CLIENT CONFIDENCES - An attorney may reveal confidences or secrets of his client when required by law or court order.
The Ethics Committee of the Mississippi Bar has been asked to render an opinion on the following question:
When a lawyer as a private litigant is ordered by the Court to reveal confidences and secrets of his client, which confidences and secrets the lawyer believes to have nothing to do with the pending litigation, may he do so without violating the Mississippi Rules of Professional Conduct?
The ethical implications of this subject are fully covered by Rule 1.6, MRPC:
(a) A lawyer shall not reveal information relating to the representation of a client unless the client gives informed consent, the disclosure is impliedly authorized in order to carry out the representation, or the disclosure is permitted by paragraph (b).
(b) A lawyer may reveal such information to the extent the lawyer reasonably believes necessary:
. . .
(6) to comply with other law or a court order.
We note that Rule 502, Mississippi Rule of Evidence, provides the Lawyer-Client Privilege for evidentiary purposes. The determination of whether information is privileged or not is a question of law, not ethics, which is beyond the authority of this committee to address.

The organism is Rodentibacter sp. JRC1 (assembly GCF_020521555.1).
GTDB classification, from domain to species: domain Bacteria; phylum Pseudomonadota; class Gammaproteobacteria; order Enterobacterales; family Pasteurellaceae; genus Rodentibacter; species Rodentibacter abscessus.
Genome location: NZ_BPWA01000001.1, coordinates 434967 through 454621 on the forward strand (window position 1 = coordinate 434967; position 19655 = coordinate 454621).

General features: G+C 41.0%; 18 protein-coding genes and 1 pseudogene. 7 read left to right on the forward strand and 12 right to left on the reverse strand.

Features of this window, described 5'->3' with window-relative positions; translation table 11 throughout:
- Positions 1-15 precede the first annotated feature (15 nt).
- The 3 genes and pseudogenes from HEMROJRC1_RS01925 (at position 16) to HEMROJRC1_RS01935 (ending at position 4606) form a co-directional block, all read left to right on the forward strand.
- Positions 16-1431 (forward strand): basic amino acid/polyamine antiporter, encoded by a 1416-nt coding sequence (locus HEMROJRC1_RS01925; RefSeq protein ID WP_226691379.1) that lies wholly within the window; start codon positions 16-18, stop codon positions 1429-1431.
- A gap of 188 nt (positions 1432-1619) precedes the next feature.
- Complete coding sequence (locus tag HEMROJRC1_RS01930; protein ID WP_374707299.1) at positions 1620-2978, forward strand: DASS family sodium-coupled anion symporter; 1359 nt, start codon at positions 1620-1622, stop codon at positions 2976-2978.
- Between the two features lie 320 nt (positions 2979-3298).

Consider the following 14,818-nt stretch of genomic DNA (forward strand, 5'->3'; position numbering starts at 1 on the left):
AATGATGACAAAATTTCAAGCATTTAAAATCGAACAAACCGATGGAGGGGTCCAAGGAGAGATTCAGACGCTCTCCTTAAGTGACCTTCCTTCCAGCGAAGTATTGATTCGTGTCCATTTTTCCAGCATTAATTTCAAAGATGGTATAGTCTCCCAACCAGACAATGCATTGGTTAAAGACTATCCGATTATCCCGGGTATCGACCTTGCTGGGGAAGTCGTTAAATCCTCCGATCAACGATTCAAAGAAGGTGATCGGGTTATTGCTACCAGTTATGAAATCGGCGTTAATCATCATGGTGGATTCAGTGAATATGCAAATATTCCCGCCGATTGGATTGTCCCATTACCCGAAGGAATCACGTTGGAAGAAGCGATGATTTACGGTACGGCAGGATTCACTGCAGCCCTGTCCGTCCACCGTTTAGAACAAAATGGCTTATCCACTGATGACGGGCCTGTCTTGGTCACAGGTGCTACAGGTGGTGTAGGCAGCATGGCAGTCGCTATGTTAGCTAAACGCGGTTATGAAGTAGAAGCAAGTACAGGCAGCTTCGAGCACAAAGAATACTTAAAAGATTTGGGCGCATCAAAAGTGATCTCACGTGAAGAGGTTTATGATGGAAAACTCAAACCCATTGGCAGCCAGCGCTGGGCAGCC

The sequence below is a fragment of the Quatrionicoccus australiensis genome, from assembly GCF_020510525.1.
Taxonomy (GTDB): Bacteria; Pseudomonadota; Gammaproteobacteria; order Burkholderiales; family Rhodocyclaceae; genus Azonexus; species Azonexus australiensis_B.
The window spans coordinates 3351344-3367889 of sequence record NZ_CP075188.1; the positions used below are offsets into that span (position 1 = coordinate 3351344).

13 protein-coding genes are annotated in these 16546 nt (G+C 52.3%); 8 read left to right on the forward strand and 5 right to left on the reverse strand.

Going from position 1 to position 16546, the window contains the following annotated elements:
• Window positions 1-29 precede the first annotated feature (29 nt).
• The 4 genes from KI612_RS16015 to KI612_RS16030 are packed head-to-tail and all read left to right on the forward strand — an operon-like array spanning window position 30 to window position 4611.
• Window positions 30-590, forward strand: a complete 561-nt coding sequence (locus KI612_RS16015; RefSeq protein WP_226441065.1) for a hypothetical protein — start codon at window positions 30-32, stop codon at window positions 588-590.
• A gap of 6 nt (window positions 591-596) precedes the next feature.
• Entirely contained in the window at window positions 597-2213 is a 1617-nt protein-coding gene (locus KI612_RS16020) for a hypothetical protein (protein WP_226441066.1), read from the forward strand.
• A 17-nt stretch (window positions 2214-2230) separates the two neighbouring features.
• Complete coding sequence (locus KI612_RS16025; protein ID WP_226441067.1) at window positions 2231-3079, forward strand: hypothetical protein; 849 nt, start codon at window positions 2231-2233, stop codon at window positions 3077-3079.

Resolution of this legal question is not necessary to our opinion, however. Rule 1.6, MRPC, provides that a lawyer may reveal confidences or secrets when required by law or court order. When a rule of law or a specific court order requires the revelation of the confidences or secrets, even though the lawyer may believe they have nothing to do with the pending litigation, he is required to make those disclosures and his revelations are not inconsistent with the requirements of the Mississippi Rules of Professional Conduct.
It is the opinion of the committee that, while an attorney is not subject to disciplinary action for revealing confidences or secrets of a client under court order, he is nonetheless required to raise the issue of the confidentiality or secrecy of the information, and any attendant attorney-client privilege, in the proceedings where the disclosure is sought and to actively assert this confidentiality, secrecy, or privilege, by motion for protective order or other available procedural means.